If extractions were done for braces to PREPARE for a maxfax surgery, bone loss would not tend to matter that much because it's done to make a GAIN towards advancement. Like you gain more than what is 'sacrificed' for the gain.
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tjarrr

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Re: Bone loss from a root canal?
« Reply #9 on: February 07, 2018, 11:29:58 AM »
Wait I'm confused, do you have bone loss in just the alveolar bone or also your jaw bone??

GJ

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Re: Bone loss from a root canal?
« Reply #10 on: February 07, 2018, 03:47:44 PM »
Okay, I have an important question on this matter. VERY IMPORTANT.


If you have a tooth extracted and the space closed, does that mean you've lost JAWBONE? I.e. that the jaw itself has been resorbed where the space was closed or only the tooth is moved to cover that space?

I ask because it feels to me that I've lost both maxilla and mandible projection after extraction of four bicuspids and those spaces closed?

Regarding extractions, you lose the bone around the extraction site by the 6 month mark.
How much depends on how the roots of the other teeth are placed and biting forces (as mentioned, it stimulates bone)
If you pull your lip back and look at the extraction sites, you will probably see small indentations of missing bone where the roots used to be. Retracting the remaining teeth into that space shrinks the arches (i.e. because a tooth is much larger than the space needed to "fix" crowding). Tooth might be 10mm, but you only needed say 4mm to fix the crowding. Bad orthos will extract the tooth and retract. You lose that 6mm of arch. This is why extractions are devastating.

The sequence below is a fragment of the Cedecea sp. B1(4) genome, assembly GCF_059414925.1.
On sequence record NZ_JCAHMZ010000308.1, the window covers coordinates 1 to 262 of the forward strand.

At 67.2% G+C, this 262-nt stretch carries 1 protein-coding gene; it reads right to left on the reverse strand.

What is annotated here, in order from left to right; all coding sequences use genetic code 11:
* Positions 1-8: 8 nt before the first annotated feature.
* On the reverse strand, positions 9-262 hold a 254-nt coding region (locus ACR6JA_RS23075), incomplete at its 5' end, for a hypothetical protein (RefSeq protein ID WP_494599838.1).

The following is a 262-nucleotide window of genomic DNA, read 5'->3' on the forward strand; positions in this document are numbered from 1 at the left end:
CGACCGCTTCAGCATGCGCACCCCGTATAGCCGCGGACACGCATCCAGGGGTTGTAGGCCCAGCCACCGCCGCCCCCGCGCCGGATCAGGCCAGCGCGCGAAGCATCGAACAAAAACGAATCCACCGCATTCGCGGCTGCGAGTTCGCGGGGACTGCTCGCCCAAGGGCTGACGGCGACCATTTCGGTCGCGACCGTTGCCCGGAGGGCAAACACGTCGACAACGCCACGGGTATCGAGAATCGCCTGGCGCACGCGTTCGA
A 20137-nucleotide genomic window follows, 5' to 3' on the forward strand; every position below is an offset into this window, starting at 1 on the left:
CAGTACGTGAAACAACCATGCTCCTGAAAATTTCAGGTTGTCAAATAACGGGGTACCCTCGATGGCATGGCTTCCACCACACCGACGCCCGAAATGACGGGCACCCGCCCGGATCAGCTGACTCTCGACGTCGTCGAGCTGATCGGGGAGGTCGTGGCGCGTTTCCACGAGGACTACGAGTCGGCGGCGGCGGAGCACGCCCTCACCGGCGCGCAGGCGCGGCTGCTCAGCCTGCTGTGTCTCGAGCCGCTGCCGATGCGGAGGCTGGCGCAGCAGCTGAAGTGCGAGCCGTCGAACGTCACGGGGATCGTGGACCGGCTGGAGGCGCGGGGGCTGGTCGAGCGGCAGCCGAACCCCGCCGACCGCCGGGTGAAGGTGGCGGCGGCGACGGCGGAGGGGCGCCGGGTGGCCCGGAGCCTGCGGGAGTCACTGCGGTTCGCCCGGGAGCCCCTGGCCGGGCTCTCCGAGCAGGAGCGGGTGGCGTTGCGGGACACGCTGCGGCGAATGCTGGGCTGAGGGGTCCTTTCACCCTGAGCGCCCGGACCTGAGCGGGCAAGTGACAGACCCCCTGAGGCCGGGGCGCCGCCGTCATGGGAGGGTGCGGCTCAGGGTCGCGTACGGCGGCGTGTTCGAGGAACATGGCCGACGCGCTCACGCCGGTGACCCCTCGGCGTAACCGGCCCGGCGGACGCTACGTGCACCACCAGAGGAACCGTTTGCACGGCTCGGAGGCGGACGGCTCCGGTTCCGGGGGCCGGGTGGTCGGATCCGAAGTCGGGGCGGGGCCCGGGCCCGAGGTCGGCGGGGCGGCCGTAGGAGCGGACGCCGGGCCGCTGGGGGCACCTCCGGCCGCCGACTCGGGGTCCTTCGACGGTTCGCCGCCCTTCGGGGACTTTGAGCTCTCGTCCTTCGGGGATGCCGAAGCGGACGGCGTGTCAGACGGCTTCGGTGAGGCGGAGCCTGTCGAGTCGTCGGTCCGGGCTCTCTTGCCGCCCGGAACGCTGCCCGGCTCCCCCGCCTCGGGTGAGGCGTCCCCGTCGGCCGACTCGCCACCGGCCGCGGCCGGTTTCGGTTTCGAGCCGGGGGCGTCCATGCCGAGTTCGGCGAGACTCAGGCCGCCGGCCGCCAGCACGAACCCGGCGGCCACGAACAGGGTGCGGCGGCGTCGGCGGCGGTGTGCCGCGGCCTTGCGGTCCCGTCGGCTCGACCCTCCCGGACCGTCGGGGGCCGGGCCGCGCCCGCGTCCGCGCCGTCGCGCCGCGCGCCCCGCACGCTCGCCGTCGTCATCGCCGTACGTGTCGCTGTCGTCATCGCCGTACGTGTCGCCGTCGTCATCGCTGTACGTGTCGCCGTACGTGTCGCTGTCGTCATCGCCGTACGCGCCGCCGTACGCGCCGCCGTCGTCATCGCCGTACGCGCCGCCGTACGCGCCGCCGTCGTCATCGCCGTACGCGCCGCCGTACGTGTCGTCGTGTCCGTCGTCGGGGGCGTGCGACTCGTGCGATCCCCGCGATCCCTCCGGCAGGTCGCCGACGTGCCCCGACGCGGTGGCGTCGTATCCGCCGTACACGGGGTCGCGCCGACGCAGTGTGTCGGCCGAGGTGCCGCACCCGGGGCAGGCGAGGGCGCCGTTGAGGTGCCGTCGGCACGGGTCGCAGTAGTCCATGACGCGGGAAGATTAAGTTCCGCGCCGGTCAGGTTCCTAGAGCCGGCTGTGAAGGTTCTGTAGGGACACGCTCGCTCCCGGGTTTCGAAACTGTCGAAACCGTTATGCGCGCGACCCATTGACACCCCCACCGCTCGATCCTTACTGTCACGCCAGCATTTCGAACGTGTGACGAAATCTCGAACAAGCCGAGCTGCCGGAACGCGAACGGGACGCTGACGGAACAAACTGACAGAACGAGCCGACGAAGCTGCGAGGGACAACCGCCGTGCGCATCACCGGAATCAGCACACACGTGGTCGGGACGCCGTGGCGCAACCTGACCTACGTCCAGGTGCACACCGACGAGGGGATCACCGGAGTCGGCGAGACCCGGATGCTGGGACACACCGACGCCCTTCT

A root canal shouldn't result in bone loss so long as you can chew on the tooth. It will result in some gum recession, which they don't tell you about, if you put a porcelain crown on it. If it's a back tooth a gold crown is much more forgiving to gum tissue.
« Last Edit: February 07, 2018, 09:17:04 PM by GJ »

tjarrr

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Re: Bone loss from a root canal?
« Reply #11 on: February 07, 2018, 06:27:22 PM »


A root canal shouldn't result in bone loss so long as you can chew on the tooth. It will result in some gum recession, which they don't tell you about, if you put a porcelain crown on it. If it's a back tooth a gold crown is much more forgiving to gum tissue.